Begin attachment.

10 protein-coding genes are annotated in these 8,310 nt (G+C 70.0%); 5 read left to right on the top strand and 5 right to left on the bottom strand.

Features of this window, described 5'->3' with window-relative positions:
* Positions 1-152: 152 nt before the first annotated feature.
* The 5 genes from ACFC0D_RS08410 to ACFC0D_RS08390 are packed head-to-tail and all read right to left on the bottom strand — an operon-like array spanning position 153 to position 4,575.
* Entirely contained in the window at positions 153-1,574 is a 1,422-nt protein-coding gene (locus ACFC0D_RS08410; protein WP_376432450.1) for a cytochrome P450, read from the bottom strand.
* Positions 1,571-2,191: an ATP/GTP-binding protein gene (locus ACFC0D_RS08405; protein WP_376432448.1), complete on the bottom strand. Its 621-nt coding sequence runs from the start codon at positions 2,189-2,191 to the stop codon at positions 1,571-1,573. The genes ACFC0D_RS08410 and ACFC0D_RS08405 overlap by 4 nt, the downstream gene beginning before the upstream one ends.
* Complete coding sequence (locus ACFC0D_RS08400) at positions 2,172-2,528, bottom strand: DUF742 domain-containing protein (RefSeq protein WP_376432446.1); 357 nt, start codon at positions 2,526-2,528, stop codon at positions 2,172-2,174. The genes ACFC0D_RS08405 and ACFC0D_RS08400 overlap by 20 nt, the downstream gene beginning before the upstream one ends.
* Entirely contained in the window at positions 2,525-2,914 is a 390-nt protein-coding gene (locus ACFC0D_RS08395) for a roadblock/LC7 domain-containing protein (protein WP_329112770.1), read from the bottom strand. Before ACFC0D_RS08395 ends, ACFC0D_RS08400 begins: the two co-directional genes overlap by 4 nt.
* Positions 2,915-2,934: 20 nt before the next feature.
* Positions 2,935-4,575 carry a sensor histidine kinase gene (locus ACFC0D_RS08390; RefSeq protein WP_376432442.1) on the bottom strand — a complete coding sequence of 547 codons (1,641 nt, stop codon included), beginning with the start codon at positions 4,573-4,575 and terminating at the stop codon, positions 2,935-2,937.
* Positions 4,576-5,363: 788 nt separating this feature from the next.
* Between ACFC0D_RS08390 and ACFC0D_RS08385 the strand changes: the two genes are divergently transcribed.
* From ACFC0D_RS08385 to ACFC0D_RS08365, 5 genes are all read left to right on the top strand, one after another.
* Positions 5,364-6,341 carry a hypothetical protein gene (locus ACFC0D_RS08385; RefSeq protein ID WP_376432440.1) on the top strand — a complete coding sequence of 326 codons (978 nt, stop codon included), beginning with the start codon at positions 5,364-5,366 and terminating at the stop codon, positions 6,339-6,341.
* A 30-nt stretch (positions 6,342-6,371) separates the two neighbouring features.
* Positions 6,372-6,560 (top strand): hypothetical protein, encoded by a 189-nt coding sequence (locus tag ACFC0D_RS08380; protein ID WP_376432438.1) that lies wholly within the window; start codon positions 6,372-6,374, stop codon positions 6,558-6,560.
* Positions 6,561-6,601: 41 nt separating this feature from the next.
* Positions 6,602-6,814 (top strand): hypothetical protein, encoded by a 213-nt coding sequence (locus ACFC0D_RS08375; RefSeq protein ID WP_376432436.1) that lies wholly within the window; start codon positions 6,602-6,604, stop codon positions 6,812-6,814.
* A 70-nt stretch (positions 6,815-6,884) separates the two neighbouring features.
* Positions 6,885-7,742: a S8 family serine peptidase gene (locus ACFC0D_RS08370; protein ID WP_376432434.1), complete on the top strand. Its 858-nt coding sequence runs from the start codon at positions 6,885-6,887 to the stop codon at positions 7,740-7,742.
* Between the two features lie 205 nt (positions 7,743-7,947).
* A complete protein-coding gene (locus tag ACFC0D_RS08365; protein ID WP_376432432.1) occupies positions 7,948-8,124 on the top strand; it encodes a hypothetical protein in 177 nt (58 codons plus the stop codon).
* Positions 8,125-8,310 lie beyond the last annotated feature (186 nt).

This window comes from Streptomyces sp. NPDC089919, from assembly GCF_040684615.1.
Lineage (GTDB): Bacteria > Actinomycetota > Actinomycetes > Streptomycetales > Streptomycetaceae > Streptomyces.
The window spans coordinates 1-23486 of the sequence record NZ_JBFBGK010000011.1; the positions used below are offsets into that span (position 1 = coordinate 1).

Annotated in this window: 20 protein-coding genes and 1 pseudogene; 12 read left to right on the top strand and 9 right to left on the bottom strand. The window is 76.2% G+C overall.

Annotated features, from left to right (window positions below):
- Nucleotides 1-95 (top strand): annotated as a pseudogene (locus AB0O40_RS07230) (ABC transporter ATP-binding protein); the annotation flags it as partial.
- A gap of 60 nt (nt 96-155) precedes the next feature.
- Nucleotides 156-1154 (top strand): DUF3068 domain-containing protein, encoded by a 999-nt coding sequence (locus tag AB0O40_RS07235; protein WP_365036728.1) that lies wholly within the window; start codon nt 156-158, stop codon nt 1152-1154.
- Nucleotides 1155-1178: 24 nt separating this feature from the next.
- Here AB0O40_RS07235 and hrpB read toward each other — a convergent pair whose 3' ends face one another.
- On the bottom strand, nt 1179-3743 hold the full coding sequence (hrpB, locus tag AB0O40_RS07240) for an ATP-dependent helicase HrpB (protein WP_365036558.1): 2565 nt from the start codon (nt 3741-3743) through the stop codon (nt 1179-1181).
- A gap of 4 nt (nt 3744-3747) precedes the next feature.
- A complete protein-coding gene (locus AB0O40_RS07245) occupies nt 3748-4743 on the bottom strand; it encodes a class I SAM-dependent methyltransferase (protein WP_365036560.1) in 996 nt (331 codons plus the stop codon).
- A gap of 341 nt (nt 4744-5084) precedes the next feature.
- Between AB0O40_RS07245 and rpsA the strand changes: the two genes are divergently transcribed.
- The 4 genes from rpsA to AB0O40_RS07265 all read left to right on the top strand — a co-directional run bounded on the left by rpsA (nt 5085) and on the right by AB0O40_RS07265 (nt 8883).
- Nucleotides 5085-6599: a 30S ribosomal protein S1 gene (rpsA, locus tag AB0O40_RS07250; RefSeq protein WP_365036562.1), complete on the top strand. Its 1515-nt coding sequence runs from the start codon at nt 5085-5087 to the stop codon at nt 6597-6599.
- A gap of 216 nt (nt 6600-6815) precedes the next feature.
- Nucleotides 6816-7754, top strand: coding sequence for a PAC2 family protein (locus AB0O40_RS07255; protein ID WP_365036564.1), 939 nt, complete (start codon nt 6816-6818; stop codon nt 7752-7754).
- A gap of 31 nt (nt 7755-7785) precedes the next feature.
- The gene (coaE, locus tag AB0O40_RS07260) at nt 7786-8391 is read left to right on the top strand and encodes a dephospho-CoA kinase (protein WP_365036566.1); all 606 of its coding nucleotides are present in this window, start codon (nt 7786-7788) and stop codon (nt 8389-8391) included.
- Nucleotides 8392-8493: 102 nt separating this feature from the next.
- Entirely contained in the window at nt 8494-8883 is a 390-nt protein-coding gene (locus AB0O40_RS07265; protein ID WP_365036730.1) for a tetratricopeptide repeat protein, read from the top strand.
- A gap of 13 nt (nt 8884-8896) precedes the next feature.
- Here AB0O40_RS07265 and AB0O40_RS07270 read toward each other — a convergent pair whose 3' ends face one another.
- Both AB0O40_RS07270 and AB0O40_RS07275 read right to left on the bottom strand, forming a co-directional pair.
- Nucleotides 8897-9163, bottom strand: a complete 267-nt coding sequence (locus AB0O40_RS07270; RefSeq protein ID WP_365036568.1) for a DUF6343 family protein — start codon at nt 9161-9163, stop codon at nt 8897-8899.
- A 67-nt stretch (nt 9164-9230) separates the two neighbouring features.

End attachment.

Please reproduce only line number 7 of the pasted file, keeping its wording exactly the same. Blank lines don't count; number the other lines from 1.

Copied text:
* Complete coding sequence (locus ACFC0D_RS08400) at positions 2,172-2,528, bottom strand: DUF742 domain-containing protein (RefSeq protein WP_376432446.1); 357 nt, start codon at positions 2,526-2,528, stop codon at positions 2,172-2,174. The genes ACFC0D_RS08405 and ACFC0D_RS08400 overlap by 20 nt, the downstream gene beginning before the upstream one ends.